Sometimes, its easier to notice the details. The AI has been significantly improved with players now displaying an “emotional intelligence”. This means more than changes of moods, as players can literally confront others on the field depending on how the game as played, and seem to react often to fouls- adding even more realism. Goalkeepers are also smarter, and now perform with a lot more flexibility and acrobatics. I did have a few hiccups with the game while competing against opponents, but this one gripe that could be echoed with the same sentiments for the experience as a whole. As fun as one game can be, you still have to ask yourself when upgrading if enough has been done to consider the next year’s version. Gameplay wise, that is a bit hard to do. If you have FIFA 14 and want more polish and a couple of nice, yet filler features, sure – this is a great choice to make. If you are buying FIFA 15 strictly for a glossy, new feeling and are just a casual fan, then you might want to hold off. I am speaking about gameplay in specific here, but those who care less about visuals and more about gameplay may want to contemplate before making the jump.
Now, we can discuss those visuals. Yes, as you would expect – FIFA 15 looks fantastic. Animations are fluid, the field looks phenomenal, and the players look eerily realistic. FIFA has never been the series to stand out visually while the player has their eyes on the full field, but if you look for those details, you’re bound to find more than ever before. Replays recapture the action close up to perfection, while weather effects the very grass you step on, with the dew off the grass leaving an imprint upon every step. The animations of simple actions such as tripping and tackles look much better than the last installment as well, as it all happens in one fluid motion, rather than a clumsy plop. Faces have also been scanned in, and while I do think the hair is a bit less detailed in comparison to the actual features, these are the best looking models we have had to date in a modern sports title.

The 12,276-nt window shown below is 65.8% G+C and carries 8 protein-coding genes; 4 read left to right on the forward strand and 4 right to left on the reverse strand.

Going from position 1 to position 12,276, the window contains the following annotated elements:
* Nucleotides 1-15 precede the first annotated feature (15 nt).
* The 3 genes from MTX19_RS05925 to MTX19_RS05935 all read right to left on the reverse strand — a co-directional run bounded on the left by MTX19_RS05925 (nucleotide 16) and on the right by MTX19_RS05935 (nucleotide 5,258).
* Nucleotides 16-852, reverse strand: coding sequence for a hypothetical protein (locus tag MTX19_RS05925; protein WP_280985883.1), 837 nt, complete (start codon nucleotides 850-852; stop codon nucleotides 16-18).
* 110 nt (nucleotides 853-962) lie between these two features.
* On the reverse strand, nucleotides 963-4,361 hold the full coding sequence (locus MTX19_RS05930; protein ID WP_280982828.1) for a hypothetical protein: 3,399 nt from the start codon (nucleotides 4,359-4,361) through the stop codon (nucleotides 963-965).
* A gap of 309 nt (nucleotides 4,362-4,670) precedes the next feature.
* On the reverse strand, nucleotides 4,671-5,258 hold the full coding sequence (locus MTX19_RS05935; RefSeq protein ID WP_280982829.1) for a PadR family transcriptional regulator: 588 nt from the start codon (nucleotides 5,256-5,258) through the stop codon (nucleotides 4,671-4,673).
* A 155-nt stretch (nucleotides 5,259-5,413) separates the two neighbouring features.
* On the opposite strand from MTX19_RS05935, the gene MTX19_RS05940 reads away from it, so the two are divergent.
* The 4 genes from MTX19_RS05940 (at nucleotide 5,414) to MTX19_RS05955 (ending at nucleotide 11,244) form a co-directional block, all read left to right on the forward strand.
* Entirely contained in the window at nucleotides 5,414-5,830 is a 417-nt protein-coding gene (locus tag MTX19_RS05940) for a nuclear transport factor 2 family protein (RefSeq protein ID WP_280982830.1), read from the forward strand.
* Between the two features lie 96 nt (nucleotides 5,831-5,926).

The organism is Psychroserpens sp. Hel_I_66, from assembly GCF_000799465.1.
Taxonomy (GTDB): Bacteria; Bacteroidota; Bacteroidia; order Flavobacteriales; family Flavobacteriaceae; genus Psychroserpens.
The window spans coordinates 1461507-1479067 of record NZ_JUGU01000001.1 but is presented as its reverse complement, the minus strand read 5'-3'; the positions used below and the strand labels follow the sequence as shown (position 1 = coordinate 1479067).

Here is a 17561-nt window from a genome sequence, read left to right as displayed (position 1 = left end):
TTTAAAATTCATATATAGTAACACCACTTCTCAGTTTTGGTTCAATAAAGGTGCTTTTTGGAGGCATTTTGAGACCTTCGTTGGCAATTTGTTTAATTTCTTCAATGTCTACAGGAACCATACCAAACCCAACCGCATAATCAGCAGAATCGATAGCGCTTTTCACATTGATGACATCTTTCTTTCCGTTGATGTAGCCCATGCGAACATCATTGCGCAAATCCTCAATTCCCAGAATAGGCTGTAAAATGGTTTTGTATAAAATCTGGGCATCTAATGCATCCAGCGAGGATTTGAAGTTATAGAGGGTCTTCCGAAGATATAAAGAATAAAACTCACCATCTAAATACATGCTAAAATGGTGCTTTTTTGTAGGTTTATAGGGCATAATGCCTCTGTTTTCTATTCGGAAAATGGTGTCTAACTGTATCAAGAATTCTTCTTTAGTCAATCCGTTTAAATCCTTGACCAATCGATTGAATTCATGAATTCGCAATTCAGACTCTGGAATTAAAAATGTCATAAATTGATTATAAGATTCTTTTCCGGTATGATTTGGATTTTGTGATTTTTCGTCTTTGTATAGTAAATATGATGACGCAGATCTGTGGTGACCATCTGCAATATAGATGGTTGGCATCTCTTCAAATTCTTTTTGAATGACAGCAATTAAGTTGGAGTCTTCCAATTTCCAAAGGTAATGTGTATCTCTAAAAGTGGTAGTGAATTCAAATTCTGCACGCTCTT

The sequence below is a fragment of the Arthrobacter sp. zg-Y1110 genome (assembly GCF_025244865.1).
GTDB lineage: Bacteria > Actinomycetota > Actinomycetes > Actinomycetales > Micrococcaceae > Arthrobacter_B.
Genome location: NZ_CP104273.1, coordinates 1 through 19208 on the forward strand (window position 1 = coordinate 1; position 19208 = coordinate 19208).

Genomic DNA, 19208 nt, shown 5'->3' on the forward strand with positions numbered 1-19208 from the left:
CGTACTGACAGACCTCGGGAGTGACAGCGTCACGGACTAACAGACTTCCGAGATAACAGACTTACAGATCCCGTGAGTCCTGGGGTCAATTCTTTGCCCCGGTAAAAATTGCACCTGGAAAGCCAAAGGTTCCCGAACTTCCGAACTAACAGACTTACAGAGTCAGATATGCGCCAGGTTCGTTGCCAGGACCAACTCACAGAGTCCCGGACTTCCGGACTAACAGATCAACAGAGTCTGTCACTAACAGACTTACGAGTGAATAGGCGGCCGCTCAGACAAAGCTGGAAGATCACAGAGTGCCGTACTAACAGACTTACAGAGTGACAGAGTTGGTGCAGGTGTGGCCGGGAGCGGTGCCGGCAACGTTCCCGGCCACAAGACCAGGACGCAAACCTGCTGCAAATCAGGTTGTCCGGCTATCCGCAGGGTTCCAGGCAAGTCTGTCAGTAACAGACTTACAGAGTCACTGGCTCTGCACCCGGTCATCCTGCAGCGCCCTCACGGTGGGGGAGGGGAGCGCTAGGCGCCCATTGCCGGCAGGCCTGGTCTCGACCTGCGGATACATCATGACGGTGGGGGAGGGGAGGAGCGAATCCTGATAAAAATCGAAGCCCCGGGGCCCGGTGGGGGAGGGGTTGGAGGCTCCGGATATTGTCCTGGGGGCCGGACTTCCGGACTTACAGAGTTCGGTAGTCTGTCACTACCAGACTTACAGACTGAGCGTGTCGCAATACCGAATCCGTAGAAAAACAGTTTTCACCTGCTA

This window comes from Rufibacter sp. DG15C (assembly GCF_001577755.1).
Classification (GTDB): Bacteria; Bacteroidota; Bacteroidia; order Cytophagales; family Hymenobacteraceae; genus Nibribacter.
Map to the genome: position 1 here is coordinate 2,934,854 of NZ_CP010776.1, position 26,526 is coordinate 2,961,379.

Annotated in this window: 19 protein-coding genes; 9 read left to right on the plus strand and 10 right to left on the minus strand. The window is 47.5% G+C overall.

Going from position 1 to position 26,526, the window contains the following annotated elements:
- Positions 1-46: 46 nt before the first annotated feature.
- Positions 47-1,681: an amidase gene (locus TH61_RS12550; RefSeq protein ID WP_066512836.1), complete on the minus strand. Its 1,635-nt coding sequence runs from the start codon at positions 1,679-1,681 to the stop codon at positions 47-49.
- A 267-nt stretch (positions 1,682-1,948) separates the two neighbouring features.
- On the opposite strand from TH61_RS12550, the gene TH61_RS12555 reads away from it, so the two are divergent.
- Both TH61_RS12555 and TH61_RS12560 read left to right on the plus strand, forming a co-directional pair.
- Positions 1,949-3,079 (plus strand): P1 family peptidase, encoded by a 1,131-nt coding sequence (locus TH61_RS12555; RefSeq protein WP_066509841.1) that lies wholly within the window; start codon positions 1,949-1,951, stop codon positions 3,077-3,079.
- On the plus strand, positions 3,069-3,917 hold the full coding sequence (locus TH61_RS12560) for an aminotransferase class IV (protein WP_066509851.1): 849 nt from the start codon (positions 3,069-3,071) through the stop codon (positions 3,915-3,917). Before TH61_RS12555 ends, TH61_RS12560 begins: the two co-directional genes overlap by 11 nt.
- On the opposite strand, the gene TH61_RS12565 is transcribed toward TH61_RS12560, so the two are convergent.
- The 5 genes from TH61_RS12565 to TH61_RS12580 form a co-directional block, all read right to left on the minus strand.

To be honest, the soundtrack is nothing to talk about. Its a good variety of tunes from semi-popular musicians, and nothing that truly stands out than anything more than background sounds for menus. The commentary is where it is at in FIFA 15. Martin Tyler and Alan Smith recite their lines with passion and accuracy, creating a feel that you’re watching the real product at home. The crowd also sings, chants, and rides on the momentum of your (or the opponent’s) team, and that extra boost can definitely assist in adding another layer of intensity during a close game.
FIFA 15 really doesn’t need to be special to be sold. EA promises an upgrade every year, and yet again delivers with another fantastic installment. There is always going to be a debate about staleness, as eventually – playing the same game for so many years (no matter how much the visuals have improved) will make a generation look elsewhere for their entertainment. With that said however, you can’t deny the quality the newest version has, as there is a lot to come back for this time around that will keep you busy until FIFA 16 rolls out the next fall. Those who are not soccer fans and looking for a fun game to test out those barren next-gen consoles should know that FIFA has a lot more to offer than kicks, and the die-hards will be pleased to know that FIFA 15 has everything they expect – which is a straight kick right in the net for the familiar yet still welcome franchise.